Kersey homes plan gets go-ahead in the face of opposition from village

Village of Kersey, where seven new homes near The Bell pub are being proposed. Access to the site. P

Village of Kersey, where seven new homes near The Bell pub are being proposed. Access to the site. Picture: GREGG BROWN - Credit: Gregg Brown

Controversial proposals to build seven new homes behind historic cottages in the middle of the picture-postcard village of Kersey have been given the go-ahead despite residents’ objections.

Village of Kersey, where seven new homes near The Bell pub are being proposed. Picture: GREGG BROWN

Village of Kersey, where seven new homes near The Bell pub are being proposed. Picture: GREGG BROWN - Credit: Gregg Brown

Babergh’s Planning Committee voted to approve application because they felt the benefit of the affordable housing in the village outweighed any harm caused to the heritage assets.

They also considered Kersey to be a sustainable location, as it has a strong community and is home to several facilities including a school.

The proposal sparked widespread opposition because of the proposal to develop land behind old cottages – and because of the difficult access to the site between two historic buildings.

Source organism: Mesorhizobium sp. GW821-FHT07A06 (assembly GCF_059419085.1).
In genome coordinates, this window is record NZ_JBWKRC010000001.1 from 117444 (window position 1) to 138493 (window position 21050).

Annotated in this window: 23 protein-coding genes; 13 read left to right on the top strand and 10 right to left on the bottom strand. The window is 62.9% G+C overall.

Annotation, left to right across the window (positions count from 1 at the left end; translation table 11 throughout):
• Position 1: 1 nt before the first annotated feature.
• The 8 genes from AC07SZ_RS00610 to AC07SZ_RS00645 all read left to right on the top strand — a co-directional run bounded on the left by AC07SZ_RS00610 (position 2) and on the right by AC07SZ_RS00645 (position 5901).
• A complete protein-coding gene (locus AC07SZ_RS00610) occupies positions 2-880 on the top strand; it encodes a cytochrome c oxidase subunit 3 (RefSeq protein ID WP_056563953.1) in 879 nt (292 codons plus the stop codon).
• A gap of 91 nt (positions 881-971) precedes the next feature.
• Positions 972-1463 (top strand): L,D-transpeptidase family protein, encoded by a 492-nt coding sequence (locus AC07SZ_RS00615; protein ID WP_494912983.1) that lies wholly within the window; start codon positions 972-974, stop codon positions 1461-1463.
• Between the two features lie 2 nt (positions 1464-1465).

Parish council chairman John Hume said: “Kersey Parish Council voted unanimously three times against this proposal for heritage and safety reasons. The vast majority of people in the village are against it and shocked and disappointed by the decision by Babergh District Council’s Planning Committee to support it.


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“We feel let down because the plans do not comply with all the relevant national and Babergh policies. The Planning Officer, Historic England, Suffolk Preservation Society and Suffolk County Council Highways department all recommended refusal.

“We accept there is a need for more housing but know there are other more suitable sites within the Parish. We are not NIMBYs – although this will literally be in someone’s backyard - and have a record of supporting suitable applications. Currently, in the centre of the village, some 8% of the houses are unoccupied long term rental properties.

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